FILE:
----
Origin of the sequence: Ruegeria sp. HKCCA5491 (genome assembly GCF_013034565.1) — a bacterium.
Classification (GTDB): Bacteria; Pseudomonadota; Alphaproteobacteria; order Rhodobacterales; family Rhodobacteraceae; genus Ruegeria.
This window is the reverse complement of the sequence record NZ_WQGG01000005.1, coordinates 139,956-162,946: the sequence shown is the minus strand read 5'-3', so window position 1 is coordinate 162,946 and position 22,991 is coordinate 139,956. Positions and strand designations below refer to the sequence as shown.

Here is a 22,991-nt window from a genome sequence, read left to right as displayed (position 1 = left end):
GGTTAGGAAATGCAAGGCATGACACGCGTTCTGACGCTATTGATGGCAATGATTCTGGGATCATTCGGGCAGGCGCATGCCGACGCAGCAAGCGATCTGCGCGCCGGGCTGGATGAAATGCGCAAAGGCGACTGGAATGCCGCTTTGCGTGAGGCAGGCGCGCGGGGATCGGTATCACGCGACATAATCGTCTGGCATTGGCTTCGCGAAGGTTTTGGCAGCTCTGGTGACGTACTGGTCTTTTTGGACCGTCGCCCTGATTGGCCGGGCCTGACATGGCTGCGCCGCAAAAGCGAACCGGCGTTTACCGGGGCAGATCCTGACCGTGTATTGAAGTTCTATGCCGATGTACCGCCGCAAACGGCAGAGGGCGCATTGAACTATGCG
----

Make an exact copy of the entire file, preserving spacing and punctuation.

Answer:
Origin of the sequence: Ruegeria sp. HKCCA5491 (genome assembly GCF_013034565.1) — a bacterium.
Classification (GTDB): Bacteria; Pseudomonadota; Alphaproteobacteria; order Rhodobacterales; family Rhodobacteraceae; genus Ruegeria.
This window is the reverse complement of the sequence record NZ_WQGG01000005.1, coordinates 139,956-162,946: the sequence shown is the minus strand read 5'-3', so window position 1 is coordinate 162,946 and position 22,991 is coordinate 139,956. Positions and strand designations below refer to the sequence as shown.

Here is a 22,991-nt window from a genome sequence, read left to right as displayed (position 1 = left end):
GGTTAGGAAATGCAAGGCATGACACGCGTTCTGACGCTATTGATGGCAATGATTCTGGGATCATTCGGGCAGGCGCATGCCGACGCAGCAAGCGATCTGCGCGCCGGGCTGGATGAAATGCGCAAAGGCGACTGGAATGCCGCTTTGCGTGAGGCAGGCGCGCGGGGATCGGTATCACGCGACATAATCGTCTGGCATTGGCTTCGCGAAGGTTTTGGCAGCTCTGGTGACGTACTGGTCTTTTTGGACCGTCGCCCTGATTGGCCGGGCCTGACATGGCTGCGCCGCAAAAGCGAACCGGCGTTTACCGGGGCAGATCCTGACCGTGTATTGAAGTTCTATGCCGATGTACCGCCGCAAACGGCAGAGGGCGCATTGAACTATGCG